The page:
Thomas
 
  1  
Reply Fri 12 Aug, 2011 08:32 am
@Fido,
Fido wrote:
When you can see how the paternalistic socialism of the Kaisar led to the organization of Germany for two world wars it is enough to give up on both parternalism or socialism....

It was Kaiser Wilhelm II's paternalistic nationalism, not his paternalistic socialism, that set Germany up for that. Think of the Kaiser as a monarchistic companion to Teddy Roosevelt. Do you think the Spanish-American war had anything to do with Roosevelt's trust-busting?

Alternatively, if the Kaiser you had in mind is Wilhelm I, you're totally off the mark. Wilhelm I basically let Bismarck run the country. And Bismarck's foreign policy was marked by exceptionally competent diplomacy, not by war-mongering.
Foofie
 
  0  
Reply Fri 12 Aug, 2011 11:00 am
@IRFRANK,
IRFRANK wrote:

You talk about these 'have-nots' as a different breed of human. Aren't they really a continuoum on people just like us that may have made a mistake along the way or simply haven't had the same opportunity. Not all of us were born on 3rd base, or 1st or even had a turn at bat. I wonder what type of person you picture when you use the term 'have not'



I believe that the largest percentage of "have nots" have subscribed to a culture that does not emphasize "doing one's homework diligently." They may have been born into that culture, and chose not to leave it. Hang out; cut class; cut school.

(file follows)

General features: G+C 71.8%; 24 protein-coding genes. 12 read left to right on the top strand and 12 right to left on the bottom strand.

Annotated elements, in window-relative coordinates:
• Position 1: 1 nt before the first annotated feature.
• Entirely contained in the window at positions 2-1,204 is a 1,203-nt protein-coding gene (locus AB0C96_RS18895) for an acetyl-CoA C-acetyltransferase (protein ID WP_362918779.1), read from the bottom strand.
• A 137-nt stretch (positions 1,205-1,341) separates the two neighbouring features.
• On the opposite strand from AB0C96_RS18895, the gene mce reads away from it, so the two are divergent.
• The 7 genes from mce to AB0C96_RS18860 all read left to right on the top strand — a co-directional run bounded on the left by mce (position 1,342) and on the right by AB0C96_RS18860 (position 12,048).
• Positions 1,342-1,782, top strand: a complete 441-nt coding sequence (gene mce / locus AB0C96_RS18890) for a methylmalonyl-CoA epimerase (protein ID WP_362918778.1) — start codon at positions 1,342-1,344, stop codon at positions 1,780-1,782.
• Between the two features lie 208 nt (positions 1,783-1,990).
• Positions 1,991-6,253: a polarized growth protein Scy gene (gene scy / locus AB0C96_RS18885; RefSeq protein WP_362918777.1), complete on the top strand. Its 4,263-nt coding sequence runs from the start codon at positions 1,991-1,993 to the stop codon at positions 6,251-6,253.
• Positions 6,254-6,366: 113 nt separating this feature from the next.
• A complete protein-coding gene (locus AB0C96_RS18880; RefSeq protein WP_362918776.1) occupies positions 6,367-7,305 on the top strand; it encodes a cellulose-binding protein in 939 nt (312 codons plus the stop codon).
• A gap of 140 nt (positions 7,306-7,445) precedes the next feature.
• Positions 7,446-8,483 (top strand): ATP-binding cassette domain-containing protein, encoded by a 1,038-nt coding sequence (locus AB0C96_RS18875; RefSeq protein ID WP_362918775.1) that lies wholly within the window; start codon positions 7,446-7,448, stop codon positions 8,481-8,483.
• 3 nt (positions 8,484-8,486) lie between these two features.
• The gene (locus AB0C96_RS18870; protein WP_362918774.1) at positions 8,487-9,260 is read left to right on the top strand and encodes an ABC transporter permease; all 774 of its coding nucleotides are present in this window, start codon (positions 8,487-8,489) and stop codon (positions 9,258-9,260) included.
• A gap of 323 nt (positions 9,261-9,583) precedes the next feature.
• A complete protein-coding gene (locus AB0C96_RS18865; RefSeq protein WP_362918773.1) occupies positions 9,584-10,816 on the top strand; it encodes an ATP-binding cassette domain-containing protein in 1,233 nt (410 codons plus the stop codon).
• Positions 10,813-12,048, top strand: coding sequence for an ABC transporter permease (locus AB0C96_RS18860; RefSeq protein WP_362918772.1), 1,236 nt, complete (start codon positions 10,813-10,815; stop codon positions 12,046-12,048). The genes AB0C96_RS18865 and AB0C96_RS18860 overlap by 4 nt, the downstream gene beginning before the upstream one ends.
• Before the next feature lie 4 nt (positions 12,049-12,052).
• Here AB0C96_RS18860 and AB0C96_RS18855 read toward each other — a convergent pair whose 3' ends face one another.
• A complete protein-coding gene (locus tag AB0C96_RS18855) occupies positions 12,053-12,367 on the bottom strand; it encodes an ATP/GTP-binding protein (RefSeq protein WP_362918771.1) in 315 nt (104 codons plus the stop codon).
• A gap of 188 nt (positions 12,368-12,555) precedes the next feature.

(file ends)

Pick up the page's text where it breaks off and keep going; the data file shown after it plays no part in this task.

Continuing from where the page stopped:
Naturally, some cannot leave such a culture without the condemnation of one's peers, who might think one is "putting on airs," so to speak. O.K. So, let us not "put airs" on the underclass, and allow them to "sleep in the bed they made," so to speak.

I believe the underclass deserves food, health services, and a roof over their head. After that, I believe, it is all up to them. We still have not decided, as a society, whether there are genes that make one stupid or smart. So, if it is really nature, and not nurture, let us not "throw good money after bad," so to speak. When we find out that it is nurture, and not nature to any great degree, I'll listen to a different view.
parados
 
  1  
Reply Fri 12 Aug, 2011 11:36 am
@Foofie,
So if it's nature then the rich are rich because they are granted that by God. Why even have democracy then when we can have divine rights of Kings.